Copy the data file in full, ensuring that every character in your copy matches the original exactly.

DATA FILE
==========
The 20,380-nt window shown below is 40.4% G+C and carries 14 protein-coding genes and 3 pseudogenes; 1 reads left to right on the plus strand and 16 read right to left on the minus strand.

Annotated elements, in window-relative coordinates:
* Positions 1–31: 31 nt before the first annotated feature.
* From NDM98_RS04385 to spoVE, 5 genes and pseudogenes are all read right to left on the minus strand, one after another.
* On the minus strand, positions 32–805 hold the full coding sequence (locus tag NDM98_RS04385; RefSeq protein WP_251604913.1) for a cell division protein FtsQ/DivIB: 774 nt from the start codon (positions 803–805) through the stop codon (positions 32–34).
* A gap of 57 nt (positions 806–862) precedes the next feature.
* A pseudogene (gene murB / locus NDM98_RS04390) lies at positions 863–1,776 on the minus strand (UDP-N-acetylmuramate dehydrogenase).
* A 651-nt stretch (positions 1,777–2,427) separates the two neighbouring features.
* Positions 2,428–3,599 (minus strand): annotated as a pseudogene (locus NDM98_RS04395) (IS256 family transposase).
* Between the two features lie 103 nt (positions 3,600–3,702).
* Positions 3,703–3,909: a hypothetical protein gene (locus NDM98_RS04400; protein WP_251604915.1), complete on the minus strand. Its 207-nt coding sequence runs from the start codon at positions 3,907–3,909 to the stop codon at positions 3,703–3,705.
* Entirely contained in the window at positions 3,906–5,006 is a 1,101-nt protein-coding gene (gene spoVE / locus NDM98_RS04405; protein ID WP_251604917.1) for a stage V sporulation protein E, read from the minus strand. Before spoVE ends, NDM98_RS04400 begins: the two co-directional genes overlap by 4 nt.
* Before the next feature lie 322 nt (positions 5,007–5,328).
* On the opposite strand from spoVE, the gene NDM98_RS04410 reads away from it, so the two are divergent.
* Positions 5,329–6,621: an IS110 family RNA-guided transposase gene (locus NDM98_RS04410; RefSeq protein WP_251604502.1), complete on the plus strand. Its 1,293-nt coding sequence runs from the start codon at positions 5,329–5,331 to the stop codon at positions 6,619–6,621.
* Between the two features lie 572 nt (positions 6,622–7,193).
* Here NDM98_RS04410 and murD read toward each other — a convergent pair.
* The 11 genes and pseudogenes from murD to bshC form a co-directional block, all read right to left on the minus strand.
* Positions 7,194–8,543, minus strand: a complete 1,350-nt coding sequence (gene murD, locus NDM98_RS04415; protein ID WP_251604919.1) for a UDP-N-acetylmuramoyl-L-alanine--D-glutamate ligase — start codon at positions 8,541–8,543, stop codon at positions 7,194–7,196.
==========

The 20,380-nt window shown below is 40.4% G+C and carries 14 protein-coding genes and 3 pseudogenes; 1 reads left to right on the plus strand and 16 read right to left on the minus strand.

Annotated elements, in window-relative coordinates:
* Positions 1–31: 31 nt before the first annotated feature.
* From NDM98_RS04385 to spoVE, 5 genes and pseudogenes are all read right to left on the minus strand, one after another.
* On the minus strand, positions 32–805 hold the full coding sequence (locus tag NDM98_RS04385; RefSeq protein WP_251604913.1) for a cell division protein FtsQ/DivIB: 774 nt from the start codon (positions 803–805) through the stop codon (positions 32–34).
* A gap of 57 nt (positions 806–862) precedes the next feature.
* A pseudogene (gene murB / locus NDM98_RS04390) lies at positions 863–1,776 on the minus strand (UDP-N-acetylmuramate dehydrogenase).
* A 651-nt stretch (positions 1,777–2,427) separates the two neighbouring features.
* Positions 2,428–3,599 (minus strand): annotated as a pseudogene (locus NDM98_RS04395) (IS256 family transposase).
* Between the two features lie 103 nt (positions 3,600–3,702).
* Positions 3,703–3,909: a hypothetical protein gene (locus NDM98_RS04400; protein WP_251604915.1), complete on the minus strand. Its 207-nt coding sequence runs from the start codon at positions 3,907–3,909 to the stop codon at positions 3,703–3,705.
* Entirely contained in the window at positions 3,906–5,006 is a 1,101-nt protein-coding gene (gene spoVE / locus NDM98_RS04405; protein ID WP_251604917.1) for a stage V sporulation protein E, read from the minus strand. Before spoVE ends, NDM98_RS04400 begins: the two co-directional genes overlap by 4 nt.
* Before the next feature lie 322 nt (positions 5,007–5,328).
* On the opposite strand from spoVE, the gene NDM98_RS04410 reads away from it, so the two are divergent.
* Positions 5,329–6,621: an IS110 family RNA-guided transposase gene (locus NDM98_RS04410; RefSeq protein WP_251604502.1), complete on the plus strand. Its 1,293-nt coding sequence runs from the start codon at positions 5,329–5,331 to the stop codon at positions 6,619–6,621.
* Between the two features lie 572 nt (positions 6,622–7,193).
* Here NDM98_RS04410 and murD read toward each other — a convergent pair.
* The 11 genes and pseudogenes from murD to bshC form a co-directional block, all read right to left on the minus strand.
* Positions 7,194–8,543, minus strand: a complete 1,350-nt coding sequence (gene murD, locus NDM98_RS04415; protein ID WP_251604919.1) for a UDP-N-acetylmuramoyl-L-alanine--D-glutamate ligase — start codon at positions 8,541–8,543, stop codon at positions 7,194–7,196.